Strata: Dever Prize Winner Challenges Sea Peoples Theory
It’s popularly suggested that a group of marauding seafarers referred to as the Sea Peoples contributed to the collapse of major cities in the Late Bronze Age in their raid of Eastern Mediterranean trading centers. Were the Sea Peoples really responsible? No, or at least not for the Southern Levant, says Jesse Millek, this year’s winner of the Sean W. Dever Memorial Prize for his paper “Sea Peoples, Philistines, and the Destruction of Cities: A Critical Examination of Destruction Layers ‘Caused’ by the ‘Sea Peoples.’” In his paper, presented in November 2014 at a conference titled “The Sea Peoples Up-to-Date: New Research on the Migration of Peoples in the 12th Century BCE,” in Vienna, Austria, he examined 16 sites in the Southern Levant whose Late Bronze Age destruction layers have been attributed to the invasion of the Sea Peoples. Millek concluded that there was no real evidence to say the sites—which include Lachish, Aphek, Tel Batash and Tel Miqne/Ekron—were destroyed by the Sea Peoples.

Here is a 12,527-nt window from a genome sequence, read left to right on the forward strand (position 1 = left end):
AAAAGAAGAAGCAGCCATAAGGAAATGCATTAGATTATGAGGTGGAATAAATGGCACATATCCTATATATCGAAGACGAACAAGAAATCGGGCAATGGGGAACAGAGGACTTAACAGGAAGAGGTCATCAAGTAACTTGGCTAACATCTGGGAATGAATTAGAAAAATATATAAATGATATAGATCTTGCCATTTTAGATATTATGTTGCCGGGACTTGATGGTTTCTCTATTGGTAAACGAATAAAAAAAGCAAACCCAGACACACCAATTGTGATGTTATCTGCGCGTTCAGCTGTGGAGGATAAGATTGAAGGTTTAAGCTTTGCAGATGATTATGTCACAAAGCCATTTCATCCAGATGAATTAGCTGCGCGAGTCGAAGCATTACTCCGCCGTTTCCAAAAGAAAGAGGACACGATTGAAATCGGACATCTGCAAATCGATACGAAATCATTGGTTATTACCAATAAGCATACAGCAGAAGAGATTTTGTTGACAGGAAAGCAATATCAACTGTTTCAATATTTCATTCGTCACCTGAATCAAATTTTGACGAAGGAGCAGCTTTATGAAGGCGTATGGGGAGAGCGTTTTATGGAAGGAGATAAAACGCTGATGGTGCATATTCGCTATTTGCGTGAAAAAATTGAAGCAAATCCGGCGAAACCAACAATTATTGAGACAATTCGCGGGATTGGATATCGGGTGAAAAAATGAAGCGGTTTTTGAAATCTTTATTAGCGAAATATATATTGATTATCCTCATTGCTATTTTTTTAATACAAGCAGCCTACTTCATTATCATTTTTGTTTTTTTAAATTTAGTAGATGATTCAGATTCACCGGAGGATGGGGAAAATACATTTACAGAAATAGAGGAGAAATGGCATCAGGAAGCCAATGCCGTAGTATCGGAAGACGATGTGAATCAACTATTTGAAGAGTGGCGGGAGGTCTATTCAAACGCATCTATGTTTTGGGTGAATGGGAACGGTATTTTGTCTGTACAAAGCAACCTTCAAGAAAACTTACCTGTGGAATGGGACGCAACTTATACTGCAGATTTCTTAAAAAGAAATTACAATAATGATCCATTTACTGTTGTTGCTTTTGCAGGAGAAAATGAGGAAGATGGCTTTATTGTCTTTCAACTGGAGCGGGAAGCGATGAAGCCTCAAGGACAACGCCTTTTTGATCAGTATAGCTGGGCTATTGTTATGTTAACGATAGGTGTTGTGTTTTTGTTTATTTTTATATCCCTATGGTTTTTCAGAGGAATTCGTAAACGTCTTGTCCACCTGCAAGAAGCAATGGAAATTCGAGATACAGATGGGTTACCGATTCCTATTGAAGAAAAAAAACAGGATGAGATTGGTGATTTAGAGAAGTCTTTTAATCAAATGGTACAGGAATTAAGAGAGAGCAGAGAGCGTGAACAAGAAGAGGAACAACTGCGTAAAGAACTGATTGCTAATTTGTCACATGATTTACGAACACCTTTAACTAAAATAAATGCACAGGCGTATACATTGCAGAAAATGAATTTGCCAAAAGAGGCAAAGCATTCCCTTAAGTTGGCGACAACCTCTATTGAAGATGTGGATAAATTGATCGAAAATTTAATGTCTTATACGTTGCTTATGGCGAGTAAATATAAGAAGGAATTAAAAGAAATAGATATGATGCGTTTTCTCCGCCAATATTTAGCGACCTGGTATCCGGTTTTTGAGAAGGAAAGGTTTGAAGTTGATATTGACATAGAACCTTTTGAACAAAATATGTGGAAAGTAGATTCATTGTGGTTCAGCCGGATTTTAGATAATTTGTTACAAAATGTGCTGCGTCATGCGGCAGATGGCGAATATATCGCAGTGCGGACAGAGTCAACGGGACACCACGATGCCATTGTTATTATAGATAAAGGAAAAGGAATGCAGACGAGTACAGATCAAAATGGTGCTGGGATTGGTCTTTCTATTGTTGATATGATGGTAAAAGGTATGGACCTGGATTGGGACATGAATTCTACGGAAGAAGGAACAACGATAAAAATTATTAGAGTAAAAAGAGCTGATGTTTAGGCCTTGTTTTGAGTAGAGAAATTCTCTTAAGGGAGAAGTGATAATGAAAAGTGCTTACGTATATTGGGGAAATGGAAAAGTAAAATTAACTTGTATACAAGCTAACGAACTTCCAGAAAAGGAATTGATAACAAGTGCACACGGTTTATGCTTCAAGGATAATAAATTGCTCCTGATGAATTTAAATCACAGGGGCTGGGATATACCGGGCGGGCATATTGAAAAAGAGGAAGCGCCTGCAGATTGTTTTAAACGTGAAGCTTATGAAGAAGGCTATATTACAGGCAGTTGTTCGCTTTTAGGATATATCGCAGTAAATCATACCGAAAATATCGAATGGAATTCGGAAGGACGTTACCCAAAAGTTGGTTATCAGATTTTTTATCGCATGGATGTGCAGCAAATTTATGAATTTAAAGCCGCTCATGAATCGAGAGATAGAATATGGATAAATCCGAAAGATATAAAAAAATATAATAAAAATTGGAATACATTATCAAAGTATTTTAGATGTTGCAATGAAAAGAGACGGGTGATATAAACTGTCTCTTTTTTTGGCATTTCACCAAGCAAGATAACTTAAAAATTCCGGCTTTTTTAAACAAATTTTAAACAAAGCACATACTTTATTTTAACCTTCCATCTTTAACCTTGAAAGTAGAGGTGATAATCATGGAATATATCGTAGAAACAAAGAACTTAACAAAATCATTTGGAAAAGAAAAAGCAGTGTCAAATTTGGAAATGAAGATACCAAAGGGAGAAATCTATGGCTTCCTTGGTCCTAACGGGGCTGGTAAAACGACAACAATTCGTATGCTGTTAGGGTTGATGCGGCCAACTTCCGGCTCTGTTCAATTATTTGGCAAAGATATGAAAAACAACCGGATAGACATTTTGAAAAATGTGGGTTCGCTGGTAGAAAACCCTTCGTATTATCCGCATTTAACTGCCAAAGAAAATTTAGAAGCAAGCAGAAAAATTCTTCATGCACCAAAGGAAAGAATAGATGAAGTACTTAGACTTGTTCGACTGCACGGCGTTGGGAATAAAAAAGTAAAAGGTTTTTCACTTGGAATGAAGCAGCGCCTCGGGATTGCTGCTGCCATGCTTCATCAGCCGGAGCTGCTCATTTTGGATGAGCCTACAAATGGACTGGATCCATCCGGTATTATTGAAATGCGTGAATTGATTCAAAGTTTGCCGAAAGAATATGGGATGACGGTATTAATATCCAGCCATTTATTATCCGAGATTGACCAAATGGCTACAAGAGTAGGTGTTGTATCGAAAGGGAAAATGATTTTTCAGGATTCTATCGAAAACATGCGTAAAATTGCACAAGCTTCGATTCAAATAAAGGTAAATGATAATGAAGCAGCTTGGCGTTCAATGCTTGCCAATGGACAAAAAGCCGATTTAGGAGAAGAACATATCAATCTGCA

Millek is a Ph.D. candidate in the Biblical Archaeology Institute and Department of Near Eastern Archaeology at the University of Tübingen, Germany. The focus of his research is on the development of interregional exchange as a resource during the Late Bronze Age in the Southern Levant and its virtual disappearance in the Iron Age I.
The Sean W. Dever Prize was established in 2001 by Norma Dever and Professor William G. Dever in memory of their son Sean.
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